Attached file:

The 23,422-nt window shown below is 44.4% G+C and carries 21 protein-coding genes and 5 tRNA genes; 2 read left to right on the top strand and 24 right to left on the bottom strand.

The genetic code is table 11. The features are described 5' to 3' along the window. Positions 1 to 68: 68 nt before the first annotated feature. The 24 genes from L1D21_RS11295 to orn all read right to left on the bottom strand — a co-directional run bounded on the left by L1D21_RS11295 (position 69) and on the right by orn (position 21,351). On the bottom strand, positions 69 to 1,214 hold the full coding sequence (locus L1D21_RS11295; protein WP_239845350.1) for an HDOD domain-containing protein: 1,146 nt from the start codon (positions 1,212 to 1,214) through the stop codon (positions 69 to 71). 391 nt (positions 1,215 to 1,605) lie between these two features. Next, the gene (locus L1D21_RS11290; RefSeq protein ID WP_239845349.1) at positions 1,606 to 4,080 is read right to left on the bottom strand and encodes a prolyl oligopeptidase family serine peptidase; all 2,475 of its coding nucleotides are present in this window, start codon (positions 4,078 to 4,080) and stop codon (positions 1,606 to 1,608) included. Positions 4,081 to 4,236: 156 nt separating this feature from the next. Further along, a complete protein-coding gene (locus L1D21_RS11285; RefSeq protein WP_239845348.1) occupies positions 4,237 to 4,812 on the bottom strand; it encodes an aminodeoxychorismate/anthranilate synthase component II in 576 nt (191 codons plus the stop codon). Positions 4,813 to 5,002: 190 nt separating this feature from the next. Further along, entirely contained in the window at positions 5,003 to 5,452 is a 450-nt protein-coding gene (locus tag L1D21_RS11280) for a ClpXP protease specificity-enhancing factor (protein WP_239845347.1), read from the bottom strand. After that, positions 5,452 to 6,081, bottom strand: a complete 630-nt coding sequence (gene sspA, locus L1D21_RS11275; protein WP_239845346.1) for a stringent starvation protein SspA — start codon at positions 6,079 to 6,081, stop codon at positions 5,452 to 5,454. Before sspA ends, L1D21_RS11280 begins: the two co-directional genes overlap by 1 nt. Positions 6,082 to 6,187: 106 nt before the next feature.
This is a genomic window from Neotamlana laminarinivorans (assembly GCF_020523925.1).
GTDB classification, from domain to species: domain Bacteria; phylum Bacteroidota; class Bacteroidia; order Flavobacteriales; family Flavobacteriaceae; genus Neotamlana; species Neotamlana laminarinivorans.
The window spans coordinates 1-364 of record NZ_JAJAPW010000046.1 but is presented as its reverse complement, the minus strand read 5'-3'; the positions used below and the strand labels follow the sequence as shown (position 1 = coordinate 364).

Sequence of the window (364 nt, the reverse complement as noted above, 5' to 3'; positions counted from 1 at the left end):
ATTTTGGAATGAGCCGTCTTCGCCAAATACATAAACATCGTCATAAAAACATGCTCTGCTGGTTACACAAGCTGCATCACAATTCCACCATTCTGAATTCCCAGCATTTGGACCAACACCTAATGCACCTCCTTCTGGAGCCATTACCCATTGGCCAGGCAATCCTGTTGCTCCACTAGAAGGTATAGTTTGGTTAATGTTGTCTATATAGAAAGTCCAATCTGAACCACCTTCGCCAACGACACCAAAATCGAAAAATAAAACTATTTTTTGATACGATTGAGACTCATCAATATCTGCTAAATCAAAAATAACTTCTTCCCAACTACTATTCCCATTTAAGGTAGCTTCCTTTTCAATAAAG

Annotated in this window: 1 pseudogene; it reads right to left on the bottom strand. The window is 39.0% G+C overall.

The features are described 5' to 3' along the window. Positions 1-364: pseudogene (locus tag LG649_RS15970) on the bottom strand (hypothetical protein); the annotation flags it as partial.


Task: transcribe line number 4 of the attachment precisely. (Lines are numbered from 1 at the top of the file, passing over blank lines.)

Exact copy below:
GTDB classification, from domain to species: domain Bacteria; phylum Bacteroidota; class Bacteroidia; order Flavobacteriales; family Flavobacteriaceae; genus Neotamlana; species Neotamlana laminarinivorans.